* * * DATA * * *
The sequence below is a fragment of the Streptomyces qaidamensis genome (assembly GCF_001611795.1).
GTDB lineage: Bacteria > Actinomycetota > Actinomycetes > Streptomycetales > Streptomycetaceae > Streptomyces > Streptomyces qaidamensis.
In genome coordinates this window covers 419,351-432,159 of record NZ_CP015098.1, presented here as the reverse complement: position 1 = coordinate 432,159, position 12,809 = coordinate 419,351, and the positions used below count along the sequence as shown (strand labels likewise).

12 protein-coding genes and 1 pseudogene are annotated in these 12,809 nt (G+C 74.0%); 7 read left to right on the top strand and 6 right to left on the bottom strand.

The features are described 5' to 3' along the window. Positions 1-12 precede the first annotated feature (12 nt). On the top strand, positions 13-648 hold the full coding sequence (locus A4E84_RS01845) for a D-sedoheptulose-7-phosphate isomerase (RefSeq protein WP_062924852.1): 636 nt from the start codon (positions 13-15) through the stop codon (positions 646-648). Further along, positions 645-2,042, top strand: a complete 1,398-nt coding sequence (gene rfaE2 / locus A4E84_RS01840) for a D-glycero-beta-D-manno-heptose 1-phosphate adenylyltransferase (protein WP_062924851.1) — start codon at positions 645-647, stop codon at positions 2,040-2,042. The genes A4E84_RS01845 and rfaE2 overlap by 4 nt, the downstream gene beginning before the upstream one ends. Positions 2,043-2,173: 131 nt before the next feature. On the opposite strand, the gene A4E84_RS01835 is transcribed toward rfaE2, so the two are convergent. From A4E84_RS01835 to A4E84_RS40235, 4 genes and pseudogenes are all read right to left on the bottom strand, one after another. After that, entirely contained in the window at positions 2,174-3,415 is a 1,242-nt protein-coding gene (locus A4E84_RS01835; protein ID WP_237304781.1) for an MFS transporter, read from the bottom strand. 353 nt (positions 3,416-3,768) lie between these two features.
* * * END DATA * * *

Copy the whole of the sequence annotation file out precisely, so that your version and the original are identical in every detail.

The sequence below is a fragment of the Streptomyces qaidamensis genome (assembly GCF_001611795.1).
GTDB lineage: Bacteria > Actinomycetota > Actinomycetes > Streptomycetales > Streptomycetaceae > Streptomyces > Streptomyces qaidamensis.
In genome coordinates this window covers 419,351-432,159 of record NZ_CP015098.1, presented here as the reverse complement: position 1 = coordinate 432,159, position 12,809 = coordinate 419,351, and the positions used below count along the sequence as shown (strand labels likewise).

12 protein-coding genes and 1 pseudogene are annotated in these 12,809 nt (G+C 74.0%); 7 read left to right on the top strand and 6 right to left on the bottom strand.

The features are described 5' to 3' along the window. Positions 1-12 precede the first annotated feature (12 nt). On the top strand, positions 13-648 hold the full coding sequence (locus A4E84_RS01845) for a D-sedoheptulose-7-phosphate isomerase (RefSeq protein WP_062924852.1): 636 nt from the start codon (positions 13-15) through the stop codon (positions 646-648). Further along, positions 645-2,042, top strand: a complete 1,398-nt coding sequence (gene rfaE2 / locus A4E84_RS01840) for a D-glycero-beta-D-manno-heptose 1-phosphate adenylyltransferase (protein WP_062924851.1) — start codon at positions 645-647, stop codon at positions 2,040-2,042. The genes A4E84_RS01845 and rfaE2 overlap by 4 nt, the downstream gene beginning before the upstream one ends. Positions 2,043-2,173: 131 nt before the next feature. On the opposite strand, the gene A4E84_RS01835 is transcribed toward rfaE2, so the two are convergent. From A4E84_RS01835 to A4E84_RS40235, 4 genes and pseudogenes are all read right to left on the bottom strand, one after another. After that, entirely contained in the window at positions 2,174-3,415 is a 1,242-nt protein-coding gene (locus A4E84_RS01835; protein ID WP_237304781.1) for an MFS transporter, read from the bottom strand. 353 nt (positions 3,416-3,768) lie between these two features.